What Are You Holding On To?
Presented at Unitarian Universalist Church, Pittsfield MA

Long ago there were 2 monks walking to their monastery through a dense jungle. The monks carried with them a few supplies to help the other disciples continue their quest for spiritual truths and enlightenment. They eventually came to a large river flowing rapidly due to recent rains. They took their time to carefully cross this raging river and eventually made it to the other side.

When they got to there they saw there was a woman who had her hands full and was looking at the river she was hoping to cross. One of the monks set down his things and asked her if she needed help. Eventually he put her up on his shoulders and crossed back to the other side of the river with her. After getting her safely there he once more, carefully crossed back over to join his fellow monk and continue their journey back to the monastery.

As they continued their journey he noticed the other monk was quiet and seemed angry. As they reached the monastery the frustrated monk asked the one who’d helped the woman,
“Why did you help that lady? You know that as monks we are not supposed to touch woman or place them on our shoulders!”

The other monk responded, “I dropped her off on the other side of the river. Why are you still carrying her?””
So, here in this almost new year what are
you hanging on to that needs to be let go?
An old belief?
A fear? Maybe a resentment?….How about a regret? One that you keep digging up, AND THEN regretting IT
all over again?

(that’s also true with resentments- like drinking poison and waiting for the other person to die…yet most of us will do this over and over again).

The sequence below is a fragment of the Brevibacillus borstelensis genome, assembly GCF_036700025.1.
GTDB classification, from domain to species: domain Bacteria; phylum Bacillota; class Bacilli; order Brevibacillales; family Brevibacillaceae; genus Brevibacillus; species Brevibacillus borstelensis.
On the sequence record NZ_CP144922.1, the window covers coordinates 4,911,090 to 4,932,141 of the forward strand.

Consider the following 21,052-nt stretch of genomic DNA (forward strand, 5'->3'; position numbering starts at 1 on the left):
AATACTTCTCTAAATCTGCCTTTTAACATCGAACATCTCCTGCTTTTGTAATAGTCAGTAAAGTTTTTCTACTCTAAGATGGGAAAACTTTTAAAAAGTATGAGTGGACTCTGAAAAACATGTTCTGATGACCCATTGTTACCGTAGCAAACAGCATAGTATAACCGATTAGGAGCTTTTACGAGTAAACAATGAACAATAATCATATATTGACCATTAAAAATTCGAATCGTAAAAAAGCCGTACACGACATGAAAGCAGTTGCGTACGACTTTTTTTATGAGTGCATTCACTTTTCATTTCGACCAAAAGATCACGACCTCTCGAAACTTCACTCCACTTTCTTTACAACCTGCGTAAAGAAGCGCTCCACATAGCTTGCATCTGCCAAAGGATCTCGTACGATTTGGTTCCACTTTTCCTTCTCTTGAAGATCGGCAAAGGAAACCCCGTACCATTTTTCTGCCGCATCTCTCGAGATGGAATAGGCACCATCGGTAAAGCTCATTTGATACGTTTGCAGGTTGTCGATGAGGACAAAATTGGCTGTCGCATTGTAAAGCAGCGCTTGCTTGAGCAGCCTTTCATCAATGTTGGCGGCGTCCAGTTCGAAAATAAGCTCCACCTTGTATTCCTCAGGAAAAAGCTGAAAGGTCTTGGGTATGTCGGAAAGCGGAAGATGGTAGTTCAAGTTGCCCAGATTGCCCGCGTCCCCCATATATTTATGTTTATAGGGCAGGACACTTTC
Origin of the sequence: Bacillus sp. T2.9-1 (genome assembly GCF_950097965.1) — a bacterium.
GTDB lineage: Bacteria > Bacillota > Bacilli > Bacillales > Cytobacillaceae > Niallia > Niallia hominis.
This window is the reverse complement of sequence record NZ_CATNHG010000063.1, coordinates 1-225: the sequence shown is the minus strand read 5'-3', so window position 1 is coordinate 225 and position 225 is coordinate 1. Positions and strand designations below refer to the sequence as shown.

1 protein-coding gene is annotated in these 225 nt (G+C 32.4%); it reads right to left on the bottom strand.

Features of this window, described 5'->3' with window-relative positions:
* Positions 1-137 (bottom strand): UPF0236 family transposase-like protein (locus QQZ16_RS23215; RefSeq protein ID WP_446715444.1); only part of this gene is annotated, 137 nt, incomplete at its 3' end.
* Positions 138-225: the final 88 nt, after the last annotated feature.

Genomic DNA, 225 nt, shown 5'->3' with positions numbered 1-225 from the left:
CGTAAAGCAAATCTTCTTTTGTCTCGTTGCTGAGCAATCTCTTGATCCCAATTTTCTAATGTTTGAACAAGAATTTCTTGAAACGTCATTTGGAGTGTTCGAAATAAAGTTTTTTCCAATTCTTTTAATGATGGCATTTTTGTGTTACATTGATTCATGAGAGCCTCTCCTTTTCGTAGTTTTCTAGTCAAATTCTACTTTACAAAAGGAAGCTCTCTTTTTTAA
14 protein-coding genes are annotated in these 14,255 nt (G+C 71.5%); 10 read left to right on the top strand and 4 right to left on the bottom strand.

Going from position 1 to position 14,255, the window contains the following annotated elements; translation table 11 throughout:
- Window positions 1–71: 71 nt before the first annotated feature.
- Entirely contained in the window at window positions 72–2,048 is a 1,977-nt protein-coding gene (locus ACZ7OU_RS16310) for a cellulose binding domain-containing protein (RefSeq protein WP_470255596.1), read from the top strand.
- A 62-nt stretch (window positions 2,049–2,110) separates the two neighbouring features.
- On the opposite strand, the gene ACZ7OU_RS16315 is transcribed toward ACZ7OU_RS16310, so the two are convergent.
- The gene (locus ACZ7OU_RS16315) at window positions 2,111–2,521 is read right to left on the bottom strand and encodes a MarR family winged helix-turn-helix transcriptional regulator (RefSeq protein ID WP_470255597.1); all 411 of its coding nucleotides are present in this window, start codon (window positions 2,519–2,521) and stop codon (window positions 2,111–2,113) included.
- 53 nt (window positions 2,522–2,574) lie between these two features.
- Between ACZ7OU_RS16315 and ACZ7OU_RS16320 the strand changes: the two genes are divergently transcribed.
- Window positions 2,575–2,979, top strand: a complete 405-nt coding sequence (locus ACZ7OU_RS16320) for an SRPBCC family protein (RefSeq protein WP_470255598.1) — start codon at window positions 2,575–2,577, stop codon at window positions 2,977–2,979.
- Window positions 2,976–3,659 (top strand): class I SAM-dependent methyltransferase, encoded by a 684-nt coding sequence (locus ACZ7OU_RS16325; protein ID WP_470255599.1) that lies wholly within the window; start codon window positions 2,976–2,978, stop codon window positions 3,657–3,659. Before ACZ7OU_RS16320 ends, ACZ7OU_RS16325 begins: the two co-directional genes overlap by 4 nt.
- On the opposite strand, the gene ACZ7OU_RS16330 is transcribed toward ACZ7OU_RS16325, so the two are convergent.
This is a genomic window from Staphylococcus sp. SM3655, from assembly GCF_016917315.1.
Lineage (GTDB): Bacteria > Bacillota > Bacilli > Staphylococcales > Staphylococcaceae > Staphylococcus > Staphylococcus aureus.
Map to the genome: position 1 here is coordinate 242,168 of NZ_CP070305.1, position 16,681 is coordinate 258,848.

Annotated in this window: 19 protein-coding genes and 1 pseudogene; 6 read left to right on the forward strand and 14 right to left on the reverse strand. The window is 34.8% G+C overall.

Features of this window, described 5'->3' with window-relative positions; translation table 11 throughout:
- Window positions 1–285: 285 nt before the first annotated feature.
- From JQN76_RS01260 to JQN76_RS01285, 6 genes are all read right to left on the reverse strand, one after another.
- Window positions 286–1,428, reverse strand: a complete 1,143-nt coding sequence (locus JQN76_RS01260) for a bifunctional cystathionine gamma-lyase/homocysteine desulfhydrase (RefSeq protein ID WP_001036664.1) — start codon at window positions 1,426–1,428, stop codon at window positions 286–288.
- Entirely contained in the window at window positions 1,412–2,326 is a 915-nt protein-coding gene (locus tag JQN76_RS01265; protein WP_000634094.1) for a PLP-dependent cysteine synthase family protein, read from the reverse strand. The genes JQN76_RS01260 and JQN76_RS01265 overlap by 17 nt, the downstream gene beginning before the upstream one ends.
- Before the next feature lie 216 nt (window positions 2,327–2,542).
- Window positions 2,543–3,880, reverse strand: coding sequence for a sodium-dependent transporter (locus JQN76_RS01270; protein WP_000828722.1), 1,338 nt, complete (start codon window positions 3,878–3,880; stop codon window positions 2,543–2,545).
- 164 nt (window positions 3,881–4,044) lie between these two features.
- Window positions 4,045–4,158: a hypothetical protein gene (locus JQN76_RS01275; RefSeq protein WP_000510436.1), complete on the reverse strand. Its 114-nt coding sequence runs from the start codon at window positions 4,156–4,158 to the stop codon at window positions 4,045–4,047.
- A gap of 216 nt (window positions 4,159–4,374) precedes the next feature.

Or maybe it’s an old story you keep telling yourself?

A few weeks ago I had coffee with a friend.

As we talked he brought up a job he had almost 40 years ago. He’s spoken of this job
many times with me, how poorly he was treated by the owner as well as some of his colleagues, how under appreciated and underpaid he was-yet he stayed there for years.

From there he went to the numerous losses he’s suffered. He is the last one left in his family and unfortunately this is often the reality the longer someone lives.

Whenever we speak he always manages to bring both of these things up somewhere in the course of our conversation. I like this person a great deal.
And I truly feel bad for them because they just
don't seem able to “let go” of these old stories.

I suspect that they have become
so identified with these losses and disappointments that…. to let them go…. feels like they be letting go of “who” they are….it’s become their identity…and it can be Very tough to give that up!

The stories we tell ourselves can have a great deal of power in this way.

I know another person that, whenever life is good and things are going their way, they’ll say, “it’s about time” but almost immediately they’ll say, “it won’t last” and rather than feeling grateful for what’s currently going well in their life, instead they’re waiting for the “other shoe” to drop ( their words)- they’re anxious because they’re so sure something bad is coming. And of course they’re right, because “bad stuff” or hard things do happen too-AND it’s not personal, just life being life. But not for this person- because when it shows up it just confirms the story they’ve been telling themself since they were a kid- and to them it is personal- “bad luck” because their family has always struggled and had it that way- the family curse is how they put it.